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Wednesday, May 23, 2007

Had Microsoft bought Yahoo?

In the second week of May there was a big news about a big offer made by Microsoft to buy over Yahoo. Has the deal been closed? I have not received any news on this.

Microsoft wants to buy Yahoo for USD$50billion

HardWareZone | 10 May, 2007 12:50

If you haven't heard about this, you might want to now!
Microsoft, the maker of the recent Windows 6 (Vista) Operating System, wants to buy its online rival Yahoo, for a staggering USD$50billion!

This isn't the first time Microsoft has made an offer to Yahoo - they're refused before - but Microsoft is hoping the higher USD$50billion is going to change the yodelling online giant's mind.
In the online space where Google buys YouTube and Newscorp buys MySpace, the best method
to eliminate your enemy is to just buy them over.

With Yahoo Messenger 8 being able to use MSN Messenger (or Windows Live Messenger since version 8) user names, the battle between the top IM (Instant Messengers) just got tougher for Microsoft. Since Microsoft isn't the kind to allow you to use Windows Live Messenger for your Yahoo IM user name, people just might switch over to Yahoo's IM to use both Yahoo and Microsoft IM user names.

Taking over Yahoo would also increase Microsoft's Web search market share by 38%, putting them right behind Google - Microsoft's ultimate rival. Yahoo's current value is around USD$30 to 40billion - so that's a cool USD$10billion extra to just say yes to Microsoft. Will Yahoo accept it?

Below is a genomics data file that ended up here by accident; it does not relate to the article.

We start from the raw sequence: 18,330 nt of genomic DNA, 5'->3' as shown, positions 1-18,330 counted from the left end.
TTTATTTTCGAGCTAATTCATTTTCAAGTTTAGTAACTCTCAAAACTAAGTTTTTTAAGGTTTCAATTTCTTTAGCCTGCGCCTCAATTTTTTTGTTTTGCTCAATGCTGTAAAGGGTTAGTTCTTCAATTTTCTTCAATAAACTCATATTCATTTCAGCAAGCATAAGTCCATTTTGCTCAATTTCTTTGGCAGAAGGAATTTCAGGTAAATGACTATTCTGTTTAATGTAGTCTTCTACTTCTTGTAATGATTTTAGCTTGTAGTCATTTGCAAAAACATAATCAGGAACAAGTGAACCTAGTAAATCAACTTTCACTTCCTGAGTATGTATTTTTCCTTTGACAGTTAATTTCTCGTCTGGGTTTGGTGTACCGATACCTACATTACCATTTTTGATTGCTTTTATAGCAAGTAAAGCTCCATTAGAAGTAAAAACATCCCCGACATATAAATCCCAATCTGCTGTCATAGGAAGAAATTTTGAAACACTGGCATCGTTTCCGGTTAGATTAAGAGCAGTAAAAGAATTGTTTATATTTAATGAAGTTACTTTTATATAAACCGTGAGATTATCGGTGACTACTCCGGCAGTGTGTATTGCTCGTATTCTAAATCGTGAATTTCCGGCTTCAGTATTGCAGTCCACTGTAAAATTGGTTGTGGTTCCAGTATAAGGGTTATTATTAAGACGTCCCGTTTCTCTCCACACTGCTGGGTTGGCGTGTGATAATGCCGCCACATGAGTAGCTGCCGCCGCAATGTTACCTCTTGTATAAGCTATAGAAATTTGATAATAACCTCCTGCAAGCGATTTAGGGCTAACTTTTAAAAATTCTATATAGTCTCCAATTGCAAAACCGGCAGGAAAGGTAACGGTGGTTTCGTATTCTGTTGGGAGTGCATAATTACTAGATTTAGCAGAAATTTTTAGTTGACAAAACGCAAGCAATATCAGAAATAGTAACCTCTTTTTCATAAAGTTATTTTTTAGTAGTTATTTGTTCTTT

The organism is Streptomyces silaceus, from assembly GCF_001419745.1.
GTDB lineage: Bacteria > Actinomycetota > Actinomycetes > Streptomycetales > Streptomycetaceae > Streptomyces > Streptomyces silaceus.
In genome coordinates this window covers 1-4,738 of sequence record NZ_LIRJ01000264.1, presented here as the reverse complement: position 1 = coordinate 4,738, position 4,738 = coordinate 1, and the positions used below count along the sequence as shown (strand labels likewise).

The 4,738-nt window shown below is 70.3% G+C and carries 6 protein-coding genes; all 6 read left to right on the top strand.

Source: The New York Post

Friday, May 18, 2007

State Censorship

Last Updated: Friday, 18 May 2007, 01:02 GMT 02:02 UK

Global net censorship 'growing'
China internet cafe
China filtered a wide range of topics, said the report
The level of state-led censorship of the net is growing around the world, a study of so-called internet filtering by the Open Net Initiative suggests.

The study of thousands of websites across 120 Internet Service Providers found 25 of 41 countries surveyed showed evidence of content filtering.

Websites and services such as Skype and Google Maps were blocked, it said.


The survey found evidence of filtering in the following countries:

Azerbaijan, Bahrain, Burma/Myanmar, China, Ethiopia, India, Iran, Jordan, Libya, Morocco, Oman, Pakistan, Saudi Arabia, Singapore, South Korea, Sudan, Syria, Tajikistan, Thailand, Tunisia, Turkmenistan, UAE, Uzbekistan, Vietnam and Yemen.

Sunday, May 13, 2007

Is PC guy an Achilles heel for Gates' pride?

By: Marius Oiaga, Technology News Editor

There is one subject that is taboo for Microsoft Chairman Bill Gates. You can talk to Bill about a lot of things. You can talk to him about the fast pace at which Google is extending its search and advertising